God gave manna to His people every morning as with the dew on the ground and Paul called it “spiritual food” (1 Corinthians 10:3) because it came from God directly rather than through natural channels. God gave water to His people from a rock and Paul called it “spiritual drink” (verse 4) also because it bypassed the expected means. You don’t typically stomp on rocks in a big bucket to get the rock juice out.
God also gives spiritual food to His people today at the Lord’s Table. In our case, it is bread baked in someone’s kitchen from known and grown ingredients. But it is spiritual because the food does something for our souls as well as our stomachs. When we eat by faith as well as by teeth, God feeds us on another level. The same is true of the spiritual drink here at the Table. It also is produced by human means. The grapes have been sown and harvested and crushed and fermented and bottled and transported and poured. But it is spiritual because an eternal craving is being quenched, not just a physical thirst.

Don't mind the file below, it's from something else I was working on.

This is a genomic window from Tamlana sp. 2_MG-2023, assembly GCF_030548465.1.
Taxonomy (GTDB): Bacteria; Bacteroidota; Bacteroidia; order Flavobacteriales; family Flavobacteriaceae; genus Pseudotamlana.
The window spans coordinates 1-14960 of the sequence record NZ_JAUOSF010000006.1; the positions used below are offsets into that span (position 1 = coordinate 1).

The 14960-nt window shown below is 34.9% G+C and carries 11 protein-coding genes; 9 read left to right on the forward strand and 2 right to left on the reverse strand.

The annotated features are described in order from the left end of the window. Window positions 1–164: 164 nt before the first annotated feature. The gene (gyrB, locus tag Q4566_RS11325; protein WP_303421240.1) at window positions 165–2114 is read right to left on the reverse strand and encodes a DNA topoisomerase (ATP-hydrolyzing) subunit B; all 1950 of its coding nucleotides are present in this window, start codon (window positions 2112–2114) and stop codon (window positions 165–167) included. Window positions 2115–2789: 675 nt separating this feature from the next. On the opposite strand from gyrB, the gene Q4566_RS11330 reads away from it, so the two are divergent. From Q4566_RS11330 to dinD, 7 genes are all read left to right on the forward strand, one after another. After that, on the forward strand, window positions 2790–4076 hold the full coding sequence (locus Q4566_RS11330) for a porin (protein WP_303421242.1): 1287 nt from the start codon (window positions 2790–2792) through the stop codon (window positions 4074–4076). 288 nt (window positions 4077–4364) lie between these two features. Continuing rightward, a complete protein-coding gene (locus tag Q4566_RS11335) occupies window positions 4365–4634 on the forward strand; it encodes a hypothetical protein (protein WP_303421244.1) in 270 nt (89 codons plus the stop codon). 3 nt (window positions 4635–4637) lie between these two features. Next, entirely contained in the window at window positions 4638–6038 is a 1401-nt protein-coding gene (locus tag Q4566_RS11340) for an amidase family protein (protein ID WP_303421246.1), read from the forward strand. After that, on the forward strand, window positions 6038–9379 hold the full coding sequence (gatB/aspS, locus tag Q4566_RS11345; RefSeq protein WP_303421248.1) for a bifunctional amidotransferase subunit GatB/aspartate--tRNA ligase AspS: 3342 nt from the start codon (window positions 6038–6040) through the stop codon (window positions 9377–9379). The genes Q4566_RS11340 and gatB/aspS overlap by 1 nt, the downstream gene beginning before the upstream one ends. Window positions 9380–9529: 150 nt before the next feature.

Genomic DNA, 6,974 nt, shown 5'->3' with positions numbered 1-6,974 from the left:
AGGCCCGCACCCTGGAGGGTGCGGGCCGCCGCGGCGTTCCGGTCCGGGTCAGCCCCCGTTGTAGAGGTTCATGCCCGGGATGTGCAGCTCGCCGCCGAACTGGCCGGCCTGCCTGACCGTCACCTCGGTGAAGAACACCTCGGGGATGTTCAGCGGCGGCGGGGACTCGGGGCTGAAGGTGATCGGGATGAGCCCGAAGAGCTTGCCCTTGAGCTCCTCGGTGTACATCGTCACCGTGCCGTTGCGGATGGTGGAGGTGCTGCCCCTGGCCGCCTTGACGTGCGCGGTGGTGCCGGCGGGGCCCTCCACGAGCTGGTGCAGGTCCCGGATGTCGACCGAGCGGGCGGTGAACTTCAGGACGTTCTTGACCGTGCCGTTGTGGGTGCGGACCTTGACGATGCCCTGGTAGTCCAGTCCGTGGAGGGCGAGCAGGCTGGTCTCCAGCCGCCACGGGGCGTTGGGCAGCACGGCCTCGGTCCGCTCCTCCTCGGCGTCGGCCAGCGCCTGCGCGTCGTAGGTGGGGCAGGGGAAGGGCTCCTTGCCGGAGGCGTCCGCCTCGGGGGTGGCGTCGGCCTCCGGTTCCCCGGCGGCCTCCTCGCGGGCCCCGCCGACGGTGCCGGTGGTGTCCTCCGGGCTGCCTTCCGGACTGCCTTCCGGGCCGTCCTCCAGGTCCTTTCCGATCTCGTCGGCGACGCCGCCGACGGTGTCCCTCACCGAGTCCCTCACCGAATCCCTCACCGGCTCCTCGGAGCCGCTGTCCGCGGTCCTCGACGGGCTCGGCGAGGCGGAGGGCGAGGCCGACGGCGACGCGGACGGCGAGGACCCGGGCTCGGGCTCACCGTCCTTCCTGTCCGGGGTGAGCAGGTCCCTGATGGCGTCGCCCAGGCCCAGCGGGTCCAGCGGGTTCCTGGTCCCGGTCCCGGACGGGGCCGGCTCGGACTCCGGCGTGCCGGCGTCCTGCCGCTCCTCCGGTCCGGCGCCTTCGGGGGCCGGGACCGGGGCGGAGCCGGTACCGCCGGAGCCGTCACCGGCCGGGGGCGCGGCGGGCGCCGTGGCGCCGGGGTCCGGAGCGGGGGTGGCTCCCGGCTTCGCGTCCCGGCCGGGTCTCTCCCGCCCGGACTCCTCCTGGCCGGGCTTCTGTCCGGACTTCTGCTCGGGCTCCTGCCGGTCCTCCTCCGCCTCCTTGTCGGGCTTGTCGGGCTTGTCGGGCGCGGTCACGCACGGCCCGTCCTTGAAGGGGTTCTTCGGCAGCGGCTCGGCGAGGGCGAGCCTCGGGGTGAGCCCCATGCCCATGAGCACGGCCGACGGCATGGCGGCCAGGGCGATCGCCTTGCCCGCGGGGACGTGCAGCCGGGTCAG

And all of it can be taken for granted if we’re not careful. None of it, of itself, keeps us from taking what is a gift and turning it into an entitlement for more; His grace brought us to a beautiful peak, but we could focus on the peak further away that we couldn’t even see until now. We become calloused to the graciousness of God to us, and we either look for different blessings or additional blessings that He hasn’t promised to us. Let us not crave other than communion. May Christ and His people be our greatest gratification.